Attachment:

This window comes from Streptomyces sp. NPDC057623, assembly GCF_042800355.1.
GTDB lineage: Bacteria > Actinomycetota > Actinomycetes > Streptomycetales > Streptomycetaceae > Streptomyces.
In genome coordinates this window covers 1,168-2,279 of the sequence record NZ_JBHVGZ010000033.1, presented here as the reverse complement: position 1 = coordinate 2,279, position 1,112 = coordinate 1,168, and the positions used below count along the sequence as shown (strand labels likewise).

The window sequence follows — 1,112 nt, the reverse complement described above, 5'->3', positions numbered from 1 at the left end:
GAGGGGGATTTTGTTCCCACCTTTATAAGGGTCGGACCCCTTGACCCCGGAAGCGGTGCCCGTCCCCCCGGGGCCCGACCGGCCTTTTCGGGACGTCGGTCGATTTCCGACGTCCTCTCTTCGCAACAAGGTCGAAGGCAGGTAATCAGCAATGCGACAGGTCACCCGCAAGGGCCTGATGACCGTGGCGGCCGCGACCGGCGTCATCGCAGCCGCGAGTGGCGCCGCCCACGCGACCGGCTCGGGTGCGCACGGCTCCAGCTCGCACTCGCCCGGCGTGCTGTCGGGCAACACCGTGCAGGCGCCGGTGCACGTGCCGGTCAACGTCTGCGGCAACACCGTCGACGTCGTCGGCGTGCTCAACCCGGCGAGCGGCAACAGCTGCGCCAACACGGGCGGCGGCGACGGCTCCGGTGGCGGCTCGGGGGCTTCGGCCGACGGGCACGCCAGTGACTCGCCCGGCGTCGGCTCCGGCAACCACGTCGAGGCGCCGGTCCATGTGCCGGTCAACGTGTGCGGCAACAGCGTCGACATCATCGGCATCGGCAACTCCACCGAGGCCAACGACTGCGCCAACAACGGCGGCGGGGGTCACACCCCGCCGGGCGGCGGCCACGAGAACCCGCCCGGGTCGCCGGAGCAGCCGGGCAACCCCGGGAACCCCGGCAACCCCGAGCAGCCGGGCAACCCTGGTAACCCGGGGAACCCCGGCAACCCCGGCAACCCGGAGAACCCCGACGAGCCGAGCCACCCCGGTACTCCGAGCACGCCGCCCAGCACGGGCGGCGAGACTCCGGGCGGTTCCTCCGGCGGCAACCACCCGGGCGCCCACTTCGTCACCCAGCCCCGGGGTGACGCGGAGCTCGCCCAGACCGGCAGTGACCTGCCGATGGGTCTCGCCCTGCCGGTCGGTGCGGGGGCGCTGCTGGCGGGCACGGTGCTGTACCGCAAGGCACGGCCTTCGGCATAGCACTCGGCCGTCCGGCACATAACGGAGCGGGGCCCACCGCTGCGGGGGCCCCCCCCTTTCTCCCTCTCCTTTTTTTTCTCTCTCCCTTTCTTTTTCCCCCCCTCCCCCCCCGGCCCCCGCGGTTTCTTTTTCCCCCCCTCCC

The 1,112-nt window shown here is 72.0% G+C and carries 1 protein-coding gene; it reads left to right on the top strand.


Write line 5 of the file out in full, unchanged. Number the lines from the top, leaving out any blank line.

GAGGGGGATTTTGTTCCCACCTTTATAAGGGTCGGACCCCTTGACCCCGGAAGCGGTGCCCGTCCCCCCGGGGCCCGACCGGCCTTTTCGGGACGTCGGTCGATTTCCGACGTCCTCTCTTCGCAACAAGGTCGAAGGCAGGTAATCAGCAATGCGACAGGTCACCCGCAAGGGCCTGATGACCGTGGCGGCCGCGACCGGCGTCATCGCAGCCGCGAGTGGCGCCGCCCACGCGACCGGCTCGGGTGCGCACGGCTCCAGCTCGCACTCGCCCGGCGTGCTGTCGGGCAACACCGTGCAGGCGCCGGTGCACGTGCCGGTCAACGTCTGCGGCAACACCGTCGACGTCGTCGGCGTGCTCAACCCGGCGAGCGGCAACAGCTGCGCCAACACGGGCGGCGGCGACGGCTCCGGTGGCGGCTCGGGGGCTTCGGCCGACGGGCACGCCAGTGACTCGCCCGGCGTCGGCTCCGGCAACCACGTCGAGGCGCCGGTCCATGTGCCGGTCAACGTGTGCGGCAACAGCGTCGACATCATCGGCATCGGCAACTCCACCGAGGCCAACGACTGCGCCAACAACGGCGGCGGGGGTCACACCCCGCCGGGCGGCGGCCACGAGAACCCGCCCGGGTCGCCGGAGCAGCCGGGCAACCCCGGGAACCCCGGCAACCCCGAGCAGCCGGGCAACCCTGGTAACCCGGGGAACCCCGGCAACCCCGGCAACCCGGAGAACCCCGACGAGCCGAGCCACCCCGGTACTCCGAGCACGCCGCCCAGCACGGGCGGCGAGACTCCGGGCGGTTCCTCCGGCGGCAACCACCCGGGCGCCCACTTCGTCACCCAGCCCCGGGGTGACGCGGAGCTCGCCCAGACCGGCAGTGACCTGCCGATGGGTCTCGCCCTGCCGGTCGGTGCGGGGGCGCTGCTGGCGGGCACGGTGCTGTACCGCAAGGCACGGCCTTCGGCATAGCACTCGGCCGTCCGGCACATAACGGAGCGGGGCCCACCGCTGCGGGGGCCCCCCCCTTTCTCCCTCTCCTTTTTTTTCTCTCTCCCTTTCTTTTTCCCCCCCTCCCCCCCCGGCCCCCGCGGTTTCTTTTTCCCCCCCTCCC